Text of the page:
I don’t think I am the only one feeling that the cost explosion can be at least in part controlled by adjusting the medicare fee schedule (and private insurers likely will follow). Not only is it obvious, but it has been empirically demonstrated that certain well paid surgeries are overutilized due to the financial incentives. Pay a surgeon’s hours doing surgery approximately the same as a surgeon – or, say, a rheumatologist – doing a consult (yes, there should be some adjustment for risk and expertise, but consultations are also risky), and patients will be operated based on need and expected benefit. In my specialty, there is an FDA approved injection procedure that is paid about 5 fold as well as seeing patients in office consults – no wonder that this mildly effective therapy is taking off.

Quality of care and outcome parameters are hard to measure, and while I don’t say it’s impossible to assess them, there will be certainly unintended consequences by all these pay for performance efforts (incl but not limited to doctors cherry picking patients and avoiding higher risk, and even seeing indications for milder disease in younger patients because their outcomes will be likely great). I don’t want to sound naive, but let me stress professionalism: most doctors at least start their carreers by wanting to do the best for their patients and taking pride in their work – I believe that overly uneven financial incentives considerably distort their motivations and medical professionalism in general.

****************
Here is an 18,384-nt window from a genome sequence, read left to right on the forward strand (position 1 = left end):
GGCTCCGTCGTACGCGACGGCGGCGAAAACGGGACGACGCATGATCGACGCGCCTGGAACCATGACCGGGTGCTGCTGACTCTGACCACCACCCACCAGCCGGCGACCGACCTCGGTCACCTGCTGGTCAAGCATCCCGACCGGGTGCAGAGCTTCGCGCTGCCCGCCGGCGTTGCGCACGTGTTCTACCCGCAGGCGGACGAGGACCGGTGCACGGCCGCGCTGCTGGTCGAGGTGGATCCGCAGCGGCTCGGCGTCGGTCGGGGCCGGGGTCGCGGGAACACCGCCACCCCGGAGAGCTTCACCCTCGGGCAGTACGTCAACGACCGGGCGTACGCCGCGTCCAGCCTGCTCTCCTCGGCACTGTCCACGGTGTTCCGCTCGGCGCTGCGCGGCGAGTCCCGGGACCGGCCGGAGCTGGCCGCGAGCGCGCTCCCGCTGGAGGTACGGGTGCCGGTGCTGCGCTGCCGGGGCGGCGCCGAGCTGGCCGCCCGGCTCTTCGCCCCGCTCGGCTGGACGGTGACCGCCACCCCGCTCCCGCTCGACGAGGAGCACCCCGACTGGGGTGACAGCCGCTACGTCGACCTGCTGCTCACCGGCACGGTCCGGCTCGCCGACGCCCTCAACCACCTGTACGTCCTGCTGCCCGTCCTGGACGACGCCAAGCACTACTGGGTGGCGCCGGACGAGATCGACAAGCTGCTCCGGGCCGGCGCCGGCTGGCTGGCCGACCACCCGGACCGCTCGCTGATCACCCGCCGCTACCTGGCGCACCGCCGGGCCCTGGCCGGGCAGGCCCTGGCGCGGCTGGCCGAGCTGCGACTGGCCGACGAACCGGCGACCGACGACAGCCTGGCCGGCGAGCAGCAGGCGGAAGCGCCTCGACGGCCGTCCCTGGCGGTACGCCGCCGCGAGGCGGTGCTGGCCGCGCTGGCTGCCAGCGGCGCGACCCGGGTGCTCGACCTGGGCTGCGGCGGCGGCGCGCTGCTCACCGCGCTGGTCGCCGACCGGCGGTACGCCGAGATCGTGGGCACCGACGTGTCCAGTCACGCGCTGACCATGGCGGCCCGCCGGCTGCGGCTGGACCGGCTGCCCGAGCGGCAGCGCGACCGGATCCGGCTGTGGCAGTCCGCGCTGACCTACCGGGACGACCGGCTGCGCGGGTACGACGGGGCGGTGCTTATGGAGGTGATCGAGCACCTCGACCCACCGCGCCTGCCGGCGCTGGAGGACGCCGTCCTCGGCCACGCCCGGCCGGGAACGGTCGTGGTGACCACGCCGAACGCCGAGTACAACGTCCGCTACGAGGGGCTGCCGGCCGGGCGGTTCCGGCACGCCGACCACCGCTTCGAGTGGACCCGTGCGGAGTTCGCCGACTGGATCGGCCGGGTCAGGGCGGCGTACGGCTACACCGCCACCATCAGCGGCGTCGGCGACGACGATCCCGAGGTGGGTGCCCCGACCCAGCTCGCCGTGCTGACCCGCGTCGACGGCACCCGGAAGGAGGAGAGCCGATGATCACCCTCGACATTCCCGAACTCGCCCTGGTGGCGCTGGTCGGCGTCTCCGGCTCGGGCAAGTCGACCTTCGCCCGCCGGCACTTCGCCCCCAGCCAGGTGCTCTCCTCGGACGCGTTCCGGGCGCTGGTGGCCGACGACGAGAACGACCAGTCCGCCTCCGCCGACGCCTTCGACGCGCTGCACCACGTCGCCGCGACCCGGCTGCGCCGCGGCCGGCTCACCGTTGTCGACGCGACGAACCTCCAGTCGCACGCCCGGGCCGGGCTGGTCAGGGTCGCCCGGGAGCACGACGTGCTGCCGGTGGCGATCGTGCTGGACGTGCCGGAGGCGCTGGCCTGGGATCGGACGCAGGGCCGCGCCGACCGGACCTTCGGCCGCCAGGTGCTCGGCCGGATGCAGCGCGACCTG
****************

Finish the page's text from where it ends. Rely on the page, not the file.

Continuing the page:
Guest
Oct 21, 2012

Yes, Barry, that’s what I have in mind. Efficiency is rewarded by larger profit margins per service for efficient providers and quality is rewarded by larger volumes, assuming information is widely available.

I somehow am having a hard time understanding the relentless drive to narrow people’s choices by putting all sorts of corporate constructs in charge of making decisions. It flies in the face of all the patient-centered and consumer empowerment rhetoric., and I for one would appreciate a little honesty brought back into the national conversation on health care.
Not to mention that gated networks will by definition be better for those who can pay more and I don’t like that either.

Kaiser is an outlier and I have the same level of discomfort with vertically integrated systems as I have with the British health system. Physicians should be independent enough to serve as effective advocates for their patients, particularly when money is short and greed is looming large.